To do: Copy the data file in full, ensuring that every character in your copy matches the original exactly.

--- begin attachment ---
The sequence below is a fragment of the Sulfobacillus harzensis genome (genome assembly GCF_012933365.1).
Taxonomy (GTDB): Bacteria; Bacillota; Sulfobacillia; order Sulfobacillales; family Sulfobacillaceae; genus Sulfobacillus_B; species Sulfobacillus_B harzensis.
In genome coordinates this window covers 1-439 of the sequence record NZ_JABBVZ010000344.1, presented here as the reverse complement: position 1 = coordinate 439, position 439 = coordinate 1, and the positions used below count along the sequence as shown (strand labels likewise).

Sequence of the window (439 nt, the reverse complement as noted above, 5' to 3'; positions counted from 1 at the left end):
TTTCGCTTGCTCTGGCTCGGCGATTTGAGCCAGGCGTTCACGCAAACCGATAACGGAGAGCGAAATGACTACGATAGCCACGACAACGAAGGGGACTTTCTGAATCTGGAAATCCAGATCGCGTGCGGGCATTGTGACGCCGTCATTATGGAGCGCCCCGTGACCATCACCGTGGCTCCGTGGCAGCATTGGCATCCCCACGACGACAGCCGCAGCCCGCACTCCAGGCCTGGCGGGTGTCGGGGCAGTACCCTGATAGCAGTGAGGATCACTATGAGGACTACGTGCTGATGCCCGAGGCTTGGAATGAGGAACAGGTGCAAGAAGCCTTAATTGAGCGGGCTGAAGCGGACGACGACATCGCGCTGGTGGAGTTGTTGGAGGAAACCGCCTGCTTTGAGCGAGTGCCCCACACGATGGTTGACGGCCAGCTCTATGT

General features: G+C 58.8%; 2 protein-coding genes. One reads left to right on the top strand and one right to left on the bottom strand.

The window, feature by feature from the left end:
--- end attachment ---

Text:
The sequence below is a fragment of the Sulfobacillus harzensis genome (genome assembly GCF_012933365.1).
Taxonomy (GTDB): Bacteria; Bacillota; Sulfobacillia; order Sulfobacillales; family Sulfobacillaceae; genus Sulfobacillus_B; species Sulfobacillus_B harzensis.
In genome coordinates this window covers 1-439 of the sequence record NZ_JABBVZ010000344.1, presented here as the reverse complement: position 1 = coordinate 439, position 439 = coordinate 1, and the positions used below count along the sequence as shown (strand labels likewise).

Sequence of the window (439 nt, the reverse complement as noted above, 5' to 3'; positions counted from 1 at the left end):
TTTCGCTTGCTCTGGCTCGGCGATTTGAGCCAGGCGTTCACGCAAACCGATAACGGAGAGCGAAATGACTACGATAGCCACGACAACGAAGGGGACTTTCTGAATCTGGAAATCCAGATCGCGTGCGGGCATTGTGACGCCGTCATTATGGAGCGCCCCGTGACCATCACCGTGGCTCCGTGGCAGCATTGGCATCCCCACGACGACAGCCGCAGCCCGCACTCCAGGCCTGGCGGGTGTCGGGGCAGTACCCTGATAGCAGTGAGGATCACTATGAGGACTACGTGCTGATGCCCGAGGCTTGGAATGAGGAACAGGTGCAAGAAGCCTTAATTGAGCGGGCTGAAGCGGACGACGACATCGCGCTGGTGGAGTTGTTGGAGGAAACCGCCTGCTTTGAGCGAGTGCCCCACACGATGGTTGACGGCCAGCTCTATGT

General features: G+C 58.8%; 2 protein-coding genes. One reads left to right on the top strand and one right to left on the bottom strand.

The window, feature by feature from the left end: